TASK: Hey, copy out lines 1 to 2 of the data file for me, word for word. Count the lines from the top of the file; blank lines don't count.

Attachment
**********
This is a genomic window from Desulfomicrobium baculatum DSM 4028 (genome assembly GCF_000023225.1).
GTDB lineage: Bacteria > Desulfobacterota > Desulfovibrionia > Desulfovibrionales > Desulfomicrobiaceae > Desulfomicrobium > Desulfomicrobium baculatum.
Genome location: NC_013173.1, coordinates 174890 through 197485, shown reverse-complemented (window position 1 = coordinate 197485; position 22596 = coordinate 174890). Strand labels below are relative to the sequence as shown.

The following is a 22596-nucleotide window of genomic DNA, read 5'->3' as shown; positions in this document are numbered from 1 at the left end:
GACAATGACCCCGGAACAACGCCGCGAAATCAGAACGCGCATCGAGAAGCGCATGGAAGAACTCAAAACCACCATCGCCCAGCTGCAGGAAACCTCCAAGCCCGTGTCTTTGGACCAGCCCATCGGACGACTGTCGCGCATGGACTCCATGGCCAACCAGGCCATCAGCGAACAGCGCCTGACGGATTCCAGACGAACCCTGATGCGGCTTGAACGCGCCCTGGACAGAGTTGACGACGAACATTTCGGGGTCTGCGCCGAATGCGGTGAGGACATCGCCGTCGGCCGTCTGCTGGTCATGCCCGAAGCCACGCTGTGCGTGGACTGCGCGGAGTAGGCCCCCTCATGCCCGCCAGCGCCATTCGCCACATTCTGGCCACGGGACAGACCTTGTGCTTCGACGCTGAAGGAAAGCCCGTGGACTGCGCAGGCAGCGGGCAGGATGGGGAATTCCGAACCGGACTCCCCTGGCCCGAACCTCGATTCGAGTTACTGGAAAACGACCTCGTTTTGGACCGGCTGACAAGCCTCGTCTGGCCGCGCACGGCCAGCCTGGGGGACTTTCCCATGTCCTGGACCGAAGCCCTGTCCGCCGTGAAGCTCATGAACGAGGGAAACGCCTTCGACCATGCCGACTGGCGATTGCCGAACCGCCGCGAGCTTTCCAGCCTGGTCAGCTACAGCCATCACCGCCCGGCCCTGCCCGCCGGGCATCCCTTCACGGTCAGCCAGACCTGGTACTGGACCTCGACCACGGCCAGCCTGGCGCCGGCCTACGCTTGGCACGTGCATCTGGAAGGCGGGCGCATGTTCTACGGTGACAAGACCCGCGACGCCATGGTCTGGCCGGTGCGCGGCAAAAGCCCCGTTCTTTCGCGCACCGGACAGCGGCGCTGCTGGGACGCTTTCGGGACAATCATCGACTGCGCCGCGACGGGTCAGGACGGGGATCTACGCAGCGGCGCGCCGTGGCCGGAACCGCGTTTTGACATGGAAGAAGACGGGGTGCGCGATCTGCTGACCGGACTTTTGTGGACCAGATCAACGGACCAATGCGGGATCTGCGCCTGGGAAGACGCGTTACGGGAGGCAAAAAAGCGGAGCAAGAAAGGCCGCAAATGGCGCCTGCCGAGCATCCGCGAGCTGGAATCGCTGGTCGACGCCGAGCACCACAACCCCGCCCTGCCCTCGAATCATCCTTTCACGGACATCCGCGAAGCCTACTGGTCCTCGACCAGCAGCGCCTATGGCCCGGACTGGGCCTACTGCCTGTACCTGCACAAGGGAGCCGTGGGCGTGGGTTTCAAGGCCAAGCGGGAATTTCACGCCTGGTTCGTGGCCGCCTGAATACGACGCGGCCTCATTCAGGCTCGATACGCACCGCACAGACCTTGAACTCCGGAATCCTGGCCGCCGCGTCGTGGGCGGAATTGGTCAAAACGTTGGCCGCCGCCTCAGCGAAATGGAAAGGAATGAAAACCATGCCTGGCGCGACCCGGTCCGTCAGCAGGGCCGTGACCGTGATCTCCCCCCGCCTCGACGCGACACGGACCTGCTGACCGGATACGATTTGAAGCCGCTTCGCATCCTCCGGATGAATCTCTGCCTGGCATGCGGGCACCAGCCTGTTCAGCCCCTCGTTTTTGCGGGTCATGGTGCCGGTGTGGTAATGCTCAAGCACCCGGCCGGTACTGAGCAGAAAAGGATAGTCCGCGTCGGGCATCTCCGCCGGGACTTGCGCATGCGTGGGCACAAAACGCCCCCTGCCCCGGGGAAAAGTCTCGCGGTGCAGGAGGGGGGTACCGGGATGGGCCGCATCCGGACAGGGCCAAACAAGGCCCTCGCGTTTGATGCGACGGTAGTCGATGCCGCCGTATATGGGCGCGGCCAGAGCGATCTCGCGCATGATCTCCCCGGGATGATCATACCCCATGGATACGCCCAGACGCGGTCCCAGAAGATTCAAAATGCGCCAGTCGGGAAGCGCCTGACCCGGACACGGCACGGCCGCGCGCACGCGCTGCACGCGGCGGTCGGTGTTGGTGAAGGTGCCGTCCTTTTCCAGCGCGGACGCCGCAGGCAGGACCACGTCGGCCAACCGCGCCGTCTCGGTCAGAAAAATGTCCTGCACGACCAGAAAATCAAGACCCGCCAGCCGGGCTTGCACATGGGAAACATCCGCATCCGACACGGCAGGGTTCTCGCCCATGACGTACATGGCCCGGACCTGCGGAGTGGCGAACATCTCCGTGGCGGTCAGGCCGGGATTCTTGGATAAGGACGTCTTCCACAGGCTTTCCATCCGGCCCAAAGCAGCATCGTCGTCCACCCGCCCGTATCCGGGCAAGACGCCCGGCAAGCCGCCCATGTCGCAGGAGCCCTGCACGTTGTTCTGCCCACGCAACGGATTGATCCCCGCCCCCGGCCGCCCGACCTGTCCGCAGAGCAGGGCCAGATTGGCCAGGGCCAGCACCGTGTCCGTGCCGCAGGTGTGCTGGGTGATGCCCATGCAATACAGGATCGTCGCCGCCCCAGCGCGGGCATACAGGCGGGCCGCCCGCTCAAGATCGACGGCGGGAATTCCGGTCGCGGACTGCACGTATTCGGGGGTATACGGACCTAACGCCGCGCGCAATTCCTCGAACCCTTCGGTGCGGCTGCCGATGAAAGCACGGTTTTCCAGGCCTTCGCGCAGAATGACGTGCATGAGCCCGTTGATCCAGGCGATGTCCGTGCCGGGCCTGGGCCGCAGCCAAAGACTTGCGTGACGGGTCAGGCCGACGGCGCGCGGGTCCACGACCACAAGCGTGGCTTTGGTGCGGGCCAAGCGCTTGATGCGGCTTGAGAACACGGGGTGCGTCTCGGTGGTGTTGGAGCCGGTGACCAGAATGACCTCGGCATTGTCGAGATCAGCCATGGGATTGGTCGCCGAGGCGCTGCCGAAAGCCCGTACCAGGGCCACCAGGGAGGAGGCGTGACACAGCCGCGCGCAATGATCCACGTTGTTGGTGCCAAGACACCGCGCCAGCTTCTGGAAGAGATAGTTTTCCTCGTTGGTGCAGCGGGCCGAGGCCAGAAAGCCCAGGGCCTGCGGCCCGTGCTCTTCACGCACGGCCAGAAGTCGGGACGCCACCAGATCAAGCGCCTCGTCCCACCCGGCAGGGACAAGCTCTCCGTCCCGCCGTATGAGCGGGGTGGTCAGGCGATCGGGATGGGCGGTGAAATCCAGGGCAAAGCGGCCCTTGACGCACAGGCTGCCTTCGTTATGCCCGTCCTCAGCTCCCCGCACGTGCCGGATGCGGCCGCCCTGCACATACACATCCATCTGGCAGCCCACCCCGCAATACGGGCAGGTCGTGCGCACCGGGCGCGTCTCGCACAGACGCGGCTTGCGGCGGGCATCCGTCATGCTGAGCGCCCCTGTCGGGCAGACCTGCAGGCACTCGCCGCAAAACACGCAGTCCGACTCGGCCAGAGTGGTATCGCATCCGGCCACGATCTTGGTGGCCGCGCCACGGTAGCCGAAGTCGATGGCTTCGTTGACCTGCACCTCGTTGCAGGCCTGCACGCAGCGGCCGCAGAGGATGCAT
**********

This is a genomic window from Desulfomicrobium baculatum DSM 4028 (genome assembly GCF_000023225.1).
GTDB lineage: Bacteria > Desulfobacterota > Desulfovibrionia > Desulfovibrionales > Desulfomicrobiaceae > Desulfomicrobium > Desulfomicrobium baculatum.